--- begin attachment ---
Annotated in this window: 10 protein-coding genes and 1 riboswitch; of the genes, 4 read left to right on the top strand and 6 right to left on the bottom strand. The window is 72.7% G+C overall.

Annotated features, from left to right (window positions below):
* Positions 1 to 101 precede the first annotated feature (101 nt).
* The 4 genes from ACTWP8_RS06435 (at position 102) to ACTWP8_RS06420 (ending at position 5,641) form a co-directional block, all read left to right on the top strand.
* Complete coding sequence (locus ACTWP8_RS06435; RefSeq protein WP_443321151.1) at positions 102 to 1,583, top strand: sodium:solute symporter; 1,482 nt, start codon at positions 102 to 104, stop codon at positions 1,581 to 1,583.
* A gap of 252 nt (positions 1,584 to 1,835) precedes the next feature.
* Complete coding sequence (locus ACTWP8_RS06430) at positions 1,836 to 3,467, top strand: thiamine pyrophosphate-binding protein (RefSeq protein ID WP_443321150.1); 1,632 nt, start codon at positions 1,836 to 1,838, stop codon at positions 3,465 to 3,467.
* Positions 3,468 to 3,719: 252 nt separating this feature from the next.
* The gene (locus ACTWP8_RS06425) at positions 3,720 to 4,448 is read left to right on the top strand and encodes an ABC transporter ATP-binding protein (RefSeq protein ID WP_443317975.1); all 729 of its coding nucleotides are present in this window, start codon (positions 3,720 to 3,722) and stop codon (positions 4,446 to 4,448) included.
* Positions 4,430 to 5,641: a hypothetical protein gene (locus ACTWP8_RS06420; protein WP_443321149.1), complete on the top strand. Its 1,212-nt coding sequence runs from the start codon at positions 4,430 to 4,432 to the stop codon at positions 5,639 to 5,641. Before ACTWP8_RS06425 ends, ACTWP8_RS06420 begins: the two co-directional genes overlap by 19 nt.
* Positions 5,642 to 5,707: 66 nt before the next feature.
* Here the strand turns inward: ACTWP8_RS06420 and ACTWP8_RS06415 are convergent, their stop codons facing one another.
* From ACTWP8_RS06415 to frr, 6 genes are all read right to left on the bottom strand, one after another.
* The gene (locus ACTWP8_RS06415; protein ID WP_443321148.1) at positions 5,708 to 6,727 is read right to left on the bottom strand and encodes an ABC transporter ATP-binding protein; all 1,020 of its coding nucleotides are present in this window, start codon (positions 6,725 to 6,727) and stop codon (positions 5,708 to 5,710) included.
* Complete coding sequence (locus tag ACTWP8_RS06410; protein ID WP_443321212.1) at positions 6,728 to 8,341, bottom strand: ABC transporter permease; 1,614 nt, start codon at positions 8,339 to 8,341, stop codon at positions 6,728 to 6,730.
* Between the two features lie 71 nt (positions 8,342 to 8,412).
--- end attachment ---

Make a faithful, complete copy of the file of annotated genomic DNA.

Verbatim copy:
Annotated in this window: 10 protein-coding genes and 1 riboswitch; of the genes, 4 read left to right on the top strand and 6 right to left on the bottom strand. The window is 72.7% G+C overall.

Annotated features, from left to right (window positions below):
* Positions 1 to 101 precede the first annotated feature (101 nt).
* The 4 genes from ACTWP8_RS06435 (at position 102) to ACTWP8_RS06420 (ending at position 5,641) form a co-directional block, all read left to right on the top strand.
* Complete coding sequence (locus ACTWP8_RS06435; RefSeq protein WP_443321151.1) at positions 102 to 1,583, top strand: sodium:solute symporter; 1,482 nt, start codon at positions 102 to 104, stop codon at positions 1,581 to 1,583.
* A gap of 252 nt (positions 1,584 to 1,835) precedes the next feature.
* Complete coding sequence (locus ACTWP8_RS06430) at positions 1,836 to 3,467, top strand: thiamine pyrophosphate-binding protein (RefSeq protein ID WP_443321150.1); 1,632 nt, start codon at positions 1,836 to 1,838, stop codon at positions 3,465 to 3,467.
* Positions 3,468 to 3,719: 252 nt separating this feature from the next.
* The gene (locus ACTWP8_RS06425) at positions 3,720 to 4,448 is read left to right on the top strand and encodes an ABC transporter ATP-binding protein (RefSeq protein ID WP_443317975.1); all 729 of its coding nucleotides are present in this window, start codon (positions 3,720 to 3,722) and stop codon (positions 4,446 to 4,448) included.
* Positions 4,430 to 5,641: a hypothetical protein gene (locus ACTWP8_RS06420; protein WP_443321149.1), complete on the top strand. Its 1,212-nt coding sequence runs from the start codon at positions 4,430 to 4,432 to the stop codon at positions 5,639 to 5,641. Before ACTWP8_RS06425 ends, ACTWP8_RS06420 begins: the two co-directional genes overlap by 19 nt.
* Positions 5,642 to 5,707: 66 nt before the next feature.
* Here the strand turns inward: ACTWP8_RS06420 and ACTWP8_RS06415 are convergent, their stop codons facing one another.
* From ACTWP8_RS06415 to frr, 6 genes are all read right to left on the bottom strand, one after another.
* The gene (locus ACTWP8_RS06415; protein ID WP_443321148.1) at positions 5,708 to 6,727 is read right to left on the bottom strand and encodes an ABC transporter ATP-binding protein; all 1,020 of its coding nucleotides are present in this window, start codon (positions 6,725 to 6,727) and stop codon (positions 5,708 to 5,710) included.
* Complete coding sequence (locus tag ACTWP8_RS06410; protein ID WP_443321212.1) at positions 6,728 to 8,341, bottom strand: ABC transporter permease; 1,614 nt, start codon at positions 8,339 to 8,341, stop codon at positions 6,728 to 6,730.
* Between the two features lie 71 nt (positions 8,342 to 8,412).